Incontinence medication response relates to the female urinary microbiota

Krystal J. Thomas-White, Evann E. Hilt, Cynthia Fok, Meghan M. Pearce, Elizabeth R. Mueller, Stephanie Kliethermes, Kristin Jacobs, Michael J. Zilliox, Cynthia Brincat, Travis K. Price, Gina Kuffel, Paul Schreckenberger, Xiaowu Gai, Linda Brubaker, Alan J. Wolfe

Research output: Contribution to journalArticlepeer-review

174 Scopus citations


Introduction and hypothesis: Many adult women have resident urinary bacteria (urinary microbiome/microbiota). In adult women affected by urinary urgency incontinence (UUI), the etiologic and/or therapeutic role of the urinary microbiome/microbiota remains unknown. We hypothesized that microbiome/microbiota characteristics would relate to clinically relevant treatment response to UUI medication per os. Methods: Adult women initiating medication treatment orally for UUI and a comparator group of unaffected women were recruited in a tertiary care health-care system. All participants provided baseline clinical data and urine samples. Women with UUI were given 5 mg solifenacin, with potential dose escalation to 10 mg for inadequate UUI symptom control at 4 weeks. Additional data and urine samples were collected from women with UUI at 4 and 12 weeks. The samples were assessed using 16S ribosomal RNA (rRNA) gene sequencing and enhanced quantitative urine culturing. The primary outcome was treatment response as measured by the validated Patient Global Symptom Control (PGSC) questionnaire. Clinically relevant UUI symptom control was defined as a 4 or 5 score on the PGSC. Results: Diversity and composition of the urinary microbiome/microbiota of women with and without UUI differed at baseline. Women with UUI had more bacteria and a more diverse microbiome/microbiota. The clinical response to solifenacin in UUI participants was related to baseline microbiome/microbiota, with responders more likely to have fewer bacteria and a less diverse community at baseline. Nonresponders had a more diverse community that often included bacteria not typically found in responders. Conclusions: Knowledge of an individual’s urinary microbiome/microbiota may help refine UUI treatment. Complementary tools, DNA sequencing, and expanded urine culture provide information about bacteria that appear to be related to UUI incontinence status and treatment response in this population of adult women.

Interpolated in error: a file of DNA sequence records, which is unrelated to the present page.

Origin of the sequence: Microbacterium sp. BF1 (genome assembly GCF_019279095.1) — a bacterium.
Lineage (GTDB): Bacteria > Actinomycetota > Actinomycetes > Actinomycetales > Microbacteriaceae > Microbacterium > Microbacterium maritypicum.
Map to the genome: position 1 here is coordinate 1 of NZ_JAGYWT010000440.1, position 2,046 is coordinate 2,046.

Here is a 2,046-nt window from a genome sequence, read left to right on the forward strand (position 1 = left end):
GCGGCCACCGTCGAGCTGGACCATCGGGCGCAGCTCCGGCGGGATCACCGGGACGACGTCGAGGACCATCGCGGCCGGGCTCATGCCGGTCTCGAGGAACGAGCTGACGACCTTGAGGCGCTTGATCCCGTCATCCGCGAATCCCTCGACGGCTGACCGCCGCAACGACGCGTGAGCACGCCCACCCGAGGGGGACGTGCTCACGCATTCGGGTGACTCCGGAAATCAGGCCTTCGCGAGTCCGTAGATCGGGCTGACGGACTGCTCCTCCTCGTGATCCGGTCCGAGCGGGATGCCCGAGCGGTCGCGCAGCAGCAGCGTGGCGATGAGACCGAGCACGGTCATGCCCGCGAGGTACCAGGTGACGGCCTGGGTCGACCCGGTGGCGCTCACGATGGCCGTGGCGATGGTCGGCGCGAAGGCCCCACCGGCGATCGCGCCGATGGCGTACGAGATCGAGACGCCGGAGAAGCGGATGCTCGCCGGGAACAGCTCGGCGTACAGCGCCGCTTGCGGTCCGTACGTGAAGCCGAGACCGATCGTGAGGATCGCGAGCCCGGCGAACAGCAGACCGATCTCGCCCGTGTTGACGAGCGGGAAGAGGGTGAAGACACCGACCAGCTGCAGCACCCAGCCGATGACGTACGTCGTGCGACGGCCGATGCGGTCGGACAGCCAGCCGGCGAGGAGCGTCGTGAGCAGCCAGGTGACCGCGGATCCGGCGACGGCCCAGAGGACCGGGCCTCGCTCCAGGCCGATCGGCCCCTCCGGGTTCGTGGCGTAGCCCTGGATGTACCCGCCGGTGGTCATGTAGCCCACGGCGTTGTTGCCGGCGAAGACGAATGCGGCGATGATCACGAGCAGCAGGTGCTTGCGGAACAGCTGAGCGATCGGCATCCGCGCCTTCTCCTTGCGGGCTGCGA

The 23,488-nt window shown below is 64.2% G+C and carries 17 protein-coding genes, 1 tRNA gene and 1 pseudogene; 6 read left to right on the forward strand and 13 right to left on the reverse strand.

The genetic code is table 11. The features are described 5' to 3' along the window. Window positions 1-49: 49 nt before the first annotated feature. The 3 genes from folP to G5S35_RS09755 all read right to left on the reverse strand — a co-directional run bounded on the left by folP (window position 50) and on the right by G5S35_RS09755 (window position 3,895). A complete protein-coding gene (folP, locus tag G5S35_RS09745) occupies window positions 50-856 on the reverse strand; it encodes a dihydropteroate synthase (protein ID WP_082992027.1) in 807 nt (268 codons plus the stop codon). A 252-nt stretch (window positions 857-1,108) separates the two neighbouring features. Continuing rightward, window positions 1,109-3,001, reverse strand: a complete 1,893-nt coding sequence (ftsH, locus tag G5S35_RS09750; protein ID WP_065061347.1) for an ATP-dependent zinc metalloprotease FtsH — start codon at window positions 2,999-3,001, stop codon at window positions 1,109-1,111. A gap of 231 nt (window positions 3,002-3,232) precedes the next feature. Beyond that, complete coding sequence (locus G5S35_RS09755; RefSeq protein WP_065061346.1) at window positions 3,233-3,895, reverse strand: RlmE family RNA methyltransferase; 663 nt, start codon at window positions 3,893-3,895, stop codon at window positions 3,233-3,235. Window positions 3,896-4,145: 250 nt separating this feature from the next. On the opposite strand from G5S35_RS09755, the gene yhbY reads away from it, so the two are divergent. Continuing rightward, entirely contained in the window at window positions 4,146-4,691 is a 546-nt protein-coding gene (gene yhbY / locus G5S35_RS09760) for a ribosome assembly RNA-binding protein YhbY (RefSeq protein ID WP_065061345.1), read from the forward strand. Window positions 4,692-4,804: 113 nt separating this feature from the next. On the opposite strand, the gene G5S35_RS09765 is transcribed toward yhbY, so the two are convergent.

Original languageEnglish (US)
Pages (from-to)723-733
Number of pages11
JournalInternational Urogynecology Journal
Issue number5
StatePublished - May 1 2016

Bibliographical note

Publisher Copyright:
© 2015, The International Urogynecological Association.


  • Clinical microbiology
  • Solifenacin
  • Urinary incontinence


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